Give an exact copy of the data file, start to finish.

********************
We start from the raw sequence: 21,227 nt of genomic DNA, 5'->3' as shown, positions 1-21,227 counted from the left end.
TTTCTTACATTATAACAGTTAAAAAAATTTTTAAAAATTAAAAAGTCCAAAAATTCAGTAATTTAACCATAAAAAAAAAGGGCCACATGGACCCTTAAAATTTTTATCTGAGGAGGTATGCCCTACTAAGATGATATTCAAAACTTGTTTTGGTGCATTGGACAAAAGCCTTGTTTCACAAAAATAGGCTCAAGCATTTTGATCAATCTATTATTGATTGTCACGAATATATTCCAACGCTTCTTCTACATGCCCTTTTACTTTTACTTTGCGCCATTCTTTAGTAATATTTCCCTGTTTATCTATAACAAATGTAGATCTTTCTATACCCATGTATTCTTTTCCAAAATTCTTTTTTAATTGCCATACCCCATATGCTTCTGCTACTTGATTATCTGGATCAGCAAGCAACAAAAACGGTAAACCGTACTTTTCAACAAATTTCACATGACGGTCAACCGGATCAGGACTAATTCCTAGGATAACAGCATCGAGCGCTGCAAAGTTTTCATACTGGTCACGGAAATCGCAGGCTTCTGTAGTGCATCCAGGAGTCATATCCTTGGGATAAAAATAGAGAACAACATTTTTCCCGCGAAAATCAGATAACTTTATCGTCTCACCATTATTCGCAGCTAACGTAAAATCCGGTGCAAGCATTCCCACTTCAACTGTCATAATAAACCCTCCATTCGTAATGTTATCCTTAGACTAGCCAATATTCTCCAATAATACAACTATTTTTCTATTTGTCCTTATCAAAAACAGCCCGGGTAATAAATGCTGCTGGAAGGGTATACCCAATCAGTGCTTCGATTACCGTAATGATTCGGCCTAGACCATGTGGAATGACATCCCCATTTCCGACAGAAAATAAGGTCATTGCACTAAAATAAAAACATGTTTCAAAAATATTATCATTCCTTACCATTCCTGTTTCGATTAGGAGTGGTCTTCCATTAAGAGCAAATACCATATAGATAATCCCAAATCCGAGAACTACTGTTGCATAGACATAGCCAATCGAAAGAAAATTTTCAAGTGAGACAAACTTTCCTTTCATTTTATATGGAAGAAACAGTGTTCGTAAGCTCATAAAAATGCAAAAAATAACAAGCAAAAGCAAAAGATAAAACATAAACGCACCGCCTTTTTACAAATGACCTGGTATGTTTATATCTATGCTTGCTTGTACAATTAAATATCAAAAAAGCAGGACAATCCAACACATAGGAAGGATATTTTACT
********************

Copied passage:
We start from the raw sequence: 21,227 nt of genomic DNA, 5'->3' as shown, positions 1-21,227 counted from the left end.
TTTCTTACATTATAACAGTTAAAAAAATTTTTAAAAATTAAAAAGTCCAAAAATTCAGTAATTTAACCATAAAAAAAAAGGGCCACATGGACCCTTAAAATTTTTATCTGAGGAGGTATGCCCTACTAAGATGATATTCAAAACTTGTTTTGGTGCATTGGACAAAAGCCTTGTTTCACAAAAATAGGCTCAAGCATTTTGATCAATCTATTATTGATTGTCACGAATATATTCCAACGCTTCTTCTACATGCCCTTTTACTTTTACTTTGCGCCATTCTTTAGTAATATTTCCCTGTTTATCTATAACAAATGTAGATCTTTCTATACCCATGTATTCTTTTCCAAAATTCTTTTTTAATTGCCATACCCCATATGCTTCTGCTACTTGATTATCTGGATCAGCAAGCAACAAAAACGGTAAACCGTACTTTTCAACAAATTTCACATGACGGTCAACCGGATCAGGACTAATTCCTAGGATAACAGCATCGAGCGCTGCAAAGTTTTCATACTGGTCACGGAAATCGCAGGCTTCTGTAGTGCATCCAGGAGTCATATCCTTGGGATAAAAATAGAGAACAACATTTTTCCCGCGAAAATCAGATAACTTTATCGTCTCACCATTATTCGCAGCTAACGTAAAATCCGGTGCAAGCATTCCCACTTCAACTGTCATAATAAACCCTCCATTCGTAATGTTATCCTTAGACTAGCCAATATTCTCCAATAATACAACTATTTTTCTATTTGTCCTTATCAAAAACAGCCCGGGTAATAAATGCTGCTGGAAGGGTATACCCAATCAGTGCTTCGATTACCGTAATGATTCGGCCTAGACCATGTGGAATGACATCCCCATTTCCGACAGAAAATAAGGTCATTGCACTAAAATAAAAACATGTTTCAAAAATATTATCATTCCTTACCATTCCTGTTTCGATTAGGAGTGGTCTTCCATTAAGAGCAAATACCATATAGATAATCCCAAATCCGAGAACTACTGTTGCATAGACATAGCCAATCGAAAGAAAATTTTCAAGTGAGACAAACTTTCCTTTCATTTTATATGGAAGAAACAGTGTTCGTAAGCTCATAAAAATGCAAAAAATAACAAGCAAAAGCAAAAGATAAAACATAAACGCACCGCCTTTTTACAAATGACCTGGTATGTTTATATCTATGCTTGCTTGTACAATTAAATATCAAAAAAGCAGGACAATCCAACACATAGGAAGGATATTTTACT